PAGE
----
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EYES ON CULTURE #021
09 August 2023
Digital tools are often used to recreate biological processes, for scientific and creative purposes alike. In the digital art world, “Microbiology” is a rampant theme. Artists like ciphrd and agoria are digitally replicating the beauty of natural growth. And, with such crisp quality and striking realism, these works make it hard to tell the difference between science experiment and art.
At first, Simple Thoughts, a series of digital paintings by artist Khwampa, exhibited last month on Verse, seems to fall into this “sciency” category. As if translated from the view of a microscope on a petri dish, bits of life are spread across the screen. Left alone, the contents might grow by themselves.
But, the more you look, the less organic these shapes become.
Made in MS paint, Khwampa’s work holds strong evidence that it has been made by hand, not by nature. The chunky pixelated lines, the playful scribbles, and what Verse calls the “the aesthetics of digital compression artifacts,” means that the illusion that each piece is a view onto a cell’s biological development slowly fades. Instead, the forms increasingly inhabit a different realm, sketched from the subconscious.
WHY WE’RE WATCHING:
How can a MS Paint black line so drastically change how we interpret a work?
That’s what’s so interesting. That MS Paint black line says so much. It speaks to the time put in to handmake each mark. It points to the mouse, the artist, their intentions, their imagination, and this piece in it. So, in noticing all of the small visual traits of the paintings — produced by the constrained tools of MS Paint — Simple Thoughts becomes a very different kind of digital depiction of life. Far from a simulation, the black line’s character pulls each piece into a view of life closer to those made by Kandinsky, of the subconscious, of the intangible, of the artist’s own mind. Cells turn into sublime shapes. And the biological structures of life become the stuff of abstraction.
EYES ON: Amanda Ghassaei’s digital marbling
Marbling is a long practiced craft that uses the movement of water to create intricate swirling prints. Inks are floated onto the water’s surface, then delicately pushed into new shapes (or in cases which include a comb, more like torn into shape). The ephemeral patterns are then immortalised on material — pasted and stuck in place.
The first known cases of marbling are believed to date back to the 12th century in Japan. However, over the past 1000 years, it has been employed worldwide. Different cultures, utilising varied approaches and tools, have each created their own catalogues of marbled patterns.
Marbling, today, is little changed. A traditional craft, its products are romanticised for their continued use of old techniques.
But Amanda Ghassaei, the independent engineer, has created a digital marbling project which simulates traditional techniques to take marbling somewhere new.
For the more technically inclined, in her project breakdown, she delves into the nitty-gritty of creating a digital simulation of marbling, and the argument put forward for a mathematical model as opposed to a physics-based simulation. But for those whose comprehension of a simulation is limited to pure visual entertainment — these mesmerising sims do more than just hypnotise. They actually illustrate the possibility of entirely new marbling patterns.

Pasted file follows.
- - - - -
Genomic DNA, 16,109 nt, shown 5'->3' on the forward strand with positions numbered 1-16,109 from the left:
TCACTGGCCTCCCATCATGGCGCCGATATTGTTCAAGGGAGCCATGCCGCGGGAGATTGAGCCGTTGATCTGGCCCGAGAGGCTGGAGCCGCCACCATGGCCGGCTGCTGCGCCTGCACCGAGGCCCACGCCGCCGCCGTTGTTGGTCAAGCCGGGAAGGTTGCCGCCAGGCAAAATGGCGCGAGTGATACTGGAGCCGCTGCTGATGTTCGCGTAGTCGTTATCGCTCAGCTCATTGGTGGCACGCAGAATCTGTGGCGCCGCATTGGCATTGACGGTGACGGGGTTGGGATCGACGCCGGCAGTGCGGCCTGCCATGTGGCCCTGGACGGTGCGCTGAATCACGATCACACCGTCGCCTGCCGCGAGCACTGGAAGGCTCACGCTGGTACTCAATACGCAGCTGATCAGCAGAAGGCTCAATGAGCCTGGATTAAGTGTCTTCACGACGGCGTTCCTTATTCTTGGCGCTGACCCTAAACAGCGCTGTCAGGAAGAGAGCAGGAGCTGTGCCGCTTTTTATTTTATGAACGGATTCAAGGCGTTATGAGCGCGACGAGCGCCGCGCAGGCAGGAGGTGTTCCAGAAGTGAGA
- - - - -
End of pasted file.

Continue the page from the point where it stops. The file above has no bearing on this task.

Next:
WHY WE’RE WATCHING:
The project allows experiments in pattern creation that are completely impossible in the physical. Shape-making movements can be preformed with unmatched precision, from multiple angles, to create patterns that have never been seen before. Traditional patterns, in use for centuries, can be taken in new directions. And, as Ghassaei comments, she has “only just started to scratch the surface here.”
Ghassaei’s project is cool, not only because it gives access to an entirely new bank of marbled patterns we wouldn’t be able to achieve otherwise, but also because it serves as a very relevant example of how a craft — with deeply rooted practices and historical means of production — can still be evolved through technology today.
Flowers in Fashion
EYES ON: Beaude Studio
We’re often looking at the edges of fashion — those things that aren’t quite wearable but contribute to the visual cultures that clothes allow us to inhabit. Flowers, maybe unexpectedly, often appear in these edges.
From fashion events to photoshoot prop inventories, flowers have always played a major role. No matter the trend of the day, or even how inorganic or futuristic a trend purports to be, flowers are present. And so, artists creating anew with fashion’s flowers are always of particular interest. Beaude Studio, a floral artist based in Paris, is a great example.
Using flowers as subjects in themselves (and not just decoration), Beaude Studio’s creations “focus on the strength and beauty of each individual flower, combining them unexpectedly to portray a sensibility of futuristic floral manipulation.”
WHY WE’RE WATCHING:
Although depictions of flowers have been a fixture of art for almost ever, forming a large part of what is known as the “Still Life” genre, Beaude Studio’s work is set apart in their casting of flowers as protagonists. The flowers are transformed from subjects of study to leading characters.
In Beaude Studio’s photographs, flowers wear, flowers pose. Studded with jewels, they are photographed like models.